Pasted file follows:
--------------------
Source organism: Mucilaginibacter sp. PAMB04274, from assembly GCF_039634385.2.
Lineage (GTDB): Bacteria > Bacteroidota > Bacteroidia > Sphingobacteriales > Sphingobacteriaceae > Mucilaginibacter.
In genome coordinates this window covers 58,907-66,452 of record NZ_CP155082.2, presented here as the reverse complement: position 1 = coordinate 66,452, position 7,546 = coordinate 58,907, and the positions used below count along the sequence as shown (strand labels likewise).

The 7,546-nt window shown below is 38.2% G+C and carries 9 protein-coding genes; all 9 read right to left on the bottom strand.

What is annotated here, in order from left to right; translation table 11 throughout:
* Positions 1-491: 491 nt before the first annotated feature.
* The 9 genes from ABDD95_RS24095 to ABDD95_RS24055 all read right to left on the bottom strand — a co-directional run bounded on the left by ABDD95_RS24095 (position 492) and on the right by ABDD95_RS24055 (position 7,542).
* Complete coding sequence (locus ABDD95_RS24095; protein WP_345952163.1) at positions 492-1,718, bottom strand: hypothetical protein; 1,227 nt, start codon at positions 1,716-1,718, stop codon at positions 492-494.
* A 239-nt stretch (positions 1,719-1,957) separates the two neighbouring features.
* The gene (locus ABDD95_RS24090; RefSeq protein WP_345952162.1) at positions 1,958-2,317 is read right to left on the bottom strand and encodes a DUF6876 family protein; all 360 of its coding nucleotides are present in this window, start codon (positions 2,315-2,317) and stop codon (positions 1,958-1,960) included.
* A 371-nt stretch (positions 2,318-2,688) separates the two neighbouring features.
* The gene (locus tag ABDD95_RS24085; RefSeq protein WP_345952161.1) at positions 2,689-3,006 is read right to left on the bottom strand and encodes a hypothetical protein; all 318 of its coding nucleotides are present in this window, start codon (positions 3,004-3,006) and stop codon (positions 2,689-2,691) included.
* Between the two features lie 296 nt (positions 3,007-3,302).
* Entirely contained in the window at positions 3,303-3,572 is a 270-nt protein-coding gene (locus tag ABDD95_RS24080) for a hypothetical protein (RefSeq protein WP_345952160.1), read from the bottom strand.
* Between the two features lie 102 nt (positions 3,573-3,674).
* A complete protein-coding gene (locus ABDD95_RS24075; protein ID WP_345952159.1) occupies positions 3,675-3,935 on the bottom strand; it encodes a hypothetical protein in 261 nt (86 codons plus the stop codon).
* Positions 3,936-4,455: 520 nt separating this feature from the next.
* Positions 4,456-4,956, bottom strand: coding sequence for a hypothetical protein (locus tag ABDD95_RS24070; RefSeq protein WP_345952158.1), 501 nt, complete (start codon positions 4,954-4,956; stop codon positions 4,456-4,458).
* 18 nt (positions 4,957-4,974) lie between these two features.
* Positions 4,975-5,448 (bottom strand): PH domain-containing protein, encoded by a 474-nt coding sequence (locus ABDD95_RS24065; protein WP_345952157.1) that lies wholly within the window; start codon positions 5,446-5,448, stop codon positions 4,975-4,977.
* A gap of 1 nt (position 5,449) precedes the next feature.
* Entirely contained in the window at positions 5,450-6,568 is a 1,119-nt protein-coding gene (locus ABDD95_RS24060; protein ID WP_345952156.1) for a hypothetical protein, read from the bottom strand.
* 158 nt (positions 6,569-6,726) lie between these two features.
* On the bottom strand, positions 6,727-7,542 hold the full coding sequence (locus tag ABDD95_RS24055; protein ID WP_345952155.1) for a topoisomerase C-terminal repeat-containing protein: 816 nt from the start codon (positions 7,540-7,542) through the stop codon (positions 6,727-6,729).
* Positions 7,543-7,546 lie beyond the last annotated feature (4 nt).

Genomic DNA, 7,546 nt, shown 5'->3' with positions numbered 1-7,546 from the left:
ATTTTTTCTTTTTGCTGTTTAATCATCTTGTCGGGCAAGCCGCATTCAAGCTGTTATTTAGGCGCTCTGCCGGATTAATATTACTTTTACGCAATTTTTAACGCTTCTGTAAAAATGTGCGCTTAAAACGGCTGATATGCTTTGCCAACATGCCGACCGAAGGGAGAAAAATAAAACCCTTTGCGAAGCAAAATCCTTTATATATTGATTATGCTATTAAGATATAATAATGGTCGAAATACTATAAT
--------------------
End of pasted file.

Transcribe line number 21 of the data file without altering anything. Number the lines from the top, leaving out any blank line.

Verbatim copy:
* A gap of 1 nt (position 5,449) precedes the next feature.